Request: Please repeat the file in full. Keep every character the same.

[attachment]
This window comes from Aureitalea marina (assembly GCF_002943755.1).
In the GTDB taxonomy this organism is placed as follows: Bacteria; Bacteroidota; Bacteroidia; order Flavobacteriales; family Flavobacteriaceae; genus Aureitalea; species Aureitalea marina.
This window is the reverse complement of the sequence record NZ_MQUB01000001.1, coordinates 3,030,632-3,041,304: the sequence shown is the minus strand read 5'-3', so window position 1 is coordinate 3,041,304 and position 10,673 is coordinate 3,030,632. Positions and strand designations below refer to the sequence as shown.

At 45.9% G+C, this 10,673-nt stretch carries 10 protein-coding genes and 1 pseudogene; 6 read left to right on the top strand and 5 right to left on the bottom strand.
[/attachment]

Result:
This window comes from Aureitalea marina (assembly GCF_002943755.1).
In the GTDB taxonomy this organism is placed as follows: Bacteria; Bacteroidota; Bacteroidia; order Flavobacteriales; family Flavobacteriaceae; genus Aureitalea; species Aureitalea marina.
This window is the reverse complement of the sequence record NZ_MQUB01000001.1, coordinates 3,030,632-3,041,304: the sequence shown is the minus strand read 5'-3', so window position 1 is coordinate 3,041,304 and position 10,673 is coordinate 3,030,632. Positions and strand designations below refer to the sequence as shown.

At 45.9% G+C, this 10,673-nt stretch carries 10 protein-coding genes and 1 pseudogene; 6 read left to right on the top strand and 5 right to left on the bottom strand.